The researchers listed the use of four different techniques: stroking, milking, friction and skin rolling. But in order for a practitioner to duplicate the results in clinical practice, the details of the massage procedure should have included: how many times each technique is repeated, amount of pressure used, duration of each technique and order of technique application. However, Field and colleagues did make a point to describe the hand position of the practitioner and the position of the subject's arm for each technique; this detail is missing from many research studies on massage therapy. Another example of poor procedural description involves the control group. What did the participants in control group do for the 15 minutes between the before and after assessments? We need to be able to evaluate exactly to what massage therapy is being compared.
A third example of needed detail involves the explanation of the procedure of home hand massage that was taught to the participants. The study only states, "They [the participants] were also taught the hand massage." Specificity regarding the method of instruction, including detailed descriptions of the self-massage and recommended duration, are needed to evaluate the internal validity of the study. Additionally, the authors stated, "The participants were asked to keep a record of their massaging themselves daily and were called on a weekly basis to check on their ability to schedule daily sessions." However, whether the self-massage was performed correctly and consistently was not reported. A future study comparing the effects of massage vs. massage plus home self-massage, would help us to understand any added benefit of having our clients perform self-care.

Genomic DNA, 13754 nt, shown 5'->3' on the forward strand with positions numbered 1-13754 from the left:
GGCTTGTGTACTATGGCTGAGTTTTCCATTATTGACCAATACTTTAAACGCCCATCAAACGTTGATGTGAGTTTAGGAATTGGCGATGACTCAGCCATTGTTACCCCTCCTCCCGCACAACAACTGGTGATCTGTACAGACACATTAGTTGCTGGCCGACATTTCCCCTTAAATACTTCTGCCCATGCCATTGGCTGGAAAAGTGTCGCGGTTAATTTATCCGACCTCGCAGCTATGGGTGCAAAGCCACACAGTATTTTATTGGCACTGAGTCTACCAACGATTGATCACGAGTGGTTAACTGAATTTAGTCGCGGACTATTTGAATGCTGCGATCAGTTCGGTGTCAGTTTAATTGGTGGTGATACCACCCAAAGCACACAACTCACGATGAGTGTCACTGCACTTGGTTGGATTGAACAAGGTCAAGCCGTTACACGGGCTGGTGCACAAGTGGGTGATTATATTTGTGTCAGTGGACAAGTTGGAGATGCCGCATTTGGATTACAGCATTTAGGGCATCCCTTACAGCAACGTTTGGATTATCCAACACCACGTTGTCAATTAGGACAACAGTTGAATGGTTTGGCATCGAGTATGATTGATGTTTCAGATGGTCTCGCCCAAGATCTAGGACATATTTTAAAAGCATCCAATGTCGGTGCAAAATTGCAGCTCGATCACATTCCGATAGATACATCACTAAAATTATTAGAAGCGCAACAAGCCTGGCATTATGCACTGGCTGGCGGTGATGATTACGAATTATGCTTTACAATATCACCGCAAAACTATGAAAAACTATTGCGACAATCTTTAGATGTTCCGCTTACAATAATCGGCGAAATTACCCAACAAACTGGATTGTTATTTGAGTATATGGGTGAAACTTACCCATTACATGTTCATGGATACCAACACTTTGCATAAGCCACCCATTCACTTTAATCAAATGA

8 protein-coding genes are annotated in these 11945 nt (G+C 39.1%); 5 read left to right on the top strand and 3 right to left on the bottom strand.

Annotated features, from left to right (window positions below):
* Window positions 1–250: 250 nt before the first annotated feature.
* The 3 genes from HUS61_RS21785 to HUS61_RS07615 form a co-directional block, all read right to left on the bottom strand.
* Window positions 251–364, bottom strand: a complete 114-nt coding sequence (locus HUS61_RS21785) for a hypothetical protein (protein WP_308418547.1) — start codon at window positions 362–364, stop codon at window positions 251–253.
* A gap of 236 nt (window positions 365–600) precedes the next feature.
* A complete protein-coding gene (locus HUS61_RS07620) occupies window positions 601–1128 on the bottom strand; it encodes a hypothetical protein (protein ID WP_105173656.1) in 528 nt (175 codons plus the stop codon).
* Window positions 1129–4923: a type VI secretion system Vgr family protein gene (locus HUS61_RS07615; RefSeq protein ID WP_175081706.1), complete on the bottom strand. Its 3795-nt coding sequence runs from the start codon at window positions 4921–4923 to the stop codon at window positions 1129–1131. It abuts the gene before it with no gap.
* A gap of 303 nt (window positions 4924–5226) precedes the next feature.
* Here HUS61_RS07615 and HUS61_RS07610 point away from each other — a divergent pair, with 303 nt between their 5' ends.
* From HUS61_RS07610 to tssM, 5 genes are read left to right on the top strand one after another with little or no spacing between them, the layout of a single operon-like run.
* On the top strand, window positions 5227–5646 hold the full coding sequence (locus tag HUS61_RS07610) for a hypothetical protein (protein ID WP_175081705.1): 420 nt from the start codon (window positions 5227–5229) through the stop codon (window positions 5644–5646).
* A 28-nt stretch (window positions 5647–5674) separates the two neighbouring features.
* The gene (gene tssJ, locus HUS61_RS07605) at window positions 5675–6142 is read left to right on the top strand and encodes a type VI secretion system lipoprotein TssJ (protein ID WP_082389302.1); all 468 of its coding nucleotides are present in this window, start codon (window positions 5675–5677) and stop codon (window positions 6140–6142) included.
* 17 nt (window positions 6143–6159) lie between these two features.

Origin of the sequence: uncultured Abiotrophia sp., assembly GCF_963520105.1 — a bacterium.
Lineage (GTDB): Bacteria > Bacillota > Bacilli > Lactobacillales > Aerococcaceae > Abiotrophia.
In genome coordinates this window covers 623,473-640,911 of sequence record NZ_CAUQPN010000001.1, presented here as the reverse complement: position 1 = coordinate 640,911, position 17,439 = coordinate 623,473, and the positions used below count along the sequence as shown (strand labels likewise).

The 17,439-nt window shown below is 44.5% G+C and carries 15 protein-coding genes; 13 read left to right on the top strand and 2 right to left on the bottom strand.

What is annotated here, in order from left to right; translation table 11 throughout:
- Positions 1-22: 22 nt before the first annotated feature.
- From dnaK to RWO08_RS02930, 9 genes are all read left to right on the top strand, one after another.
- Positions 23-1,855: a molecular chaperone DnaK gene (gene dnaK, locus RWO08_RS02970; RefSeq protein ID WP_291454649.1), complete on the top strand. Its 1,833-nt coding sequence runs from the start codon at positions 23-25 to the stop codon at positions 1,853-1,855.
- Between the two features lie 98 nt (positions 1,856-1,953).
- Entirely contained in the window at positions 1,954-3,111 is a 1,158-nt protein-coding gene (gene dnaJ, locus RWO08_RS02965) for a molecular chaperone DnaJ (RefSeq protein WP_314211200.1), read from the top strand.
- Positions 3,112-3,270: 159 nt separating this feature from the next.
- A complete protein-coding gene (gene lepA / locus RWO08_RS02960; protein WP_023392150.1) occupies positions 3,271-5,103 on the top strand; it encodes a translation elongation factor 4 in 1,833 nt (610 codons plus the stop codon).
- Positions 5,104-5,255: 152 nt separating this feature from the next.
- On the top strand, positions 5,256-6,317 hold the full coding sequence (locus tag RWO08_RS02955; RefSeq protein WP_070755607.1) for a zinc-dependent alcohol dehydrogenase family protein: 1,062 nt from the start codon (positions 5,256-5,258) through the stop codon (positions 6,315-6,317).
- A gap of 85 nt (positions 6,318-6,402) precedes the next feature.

We agree with the research implication that, "Further research is needed to explore [the] potential mechanisms [of massage therapy]." Studies like these do help support the work that individual massage therapists perform daily with their clients. Practitioners who want more information on the mechanisms of massage therapy and successful treatment methods can go to the list of commonly used PubMed search terms on the Massage Therapy Foundation website.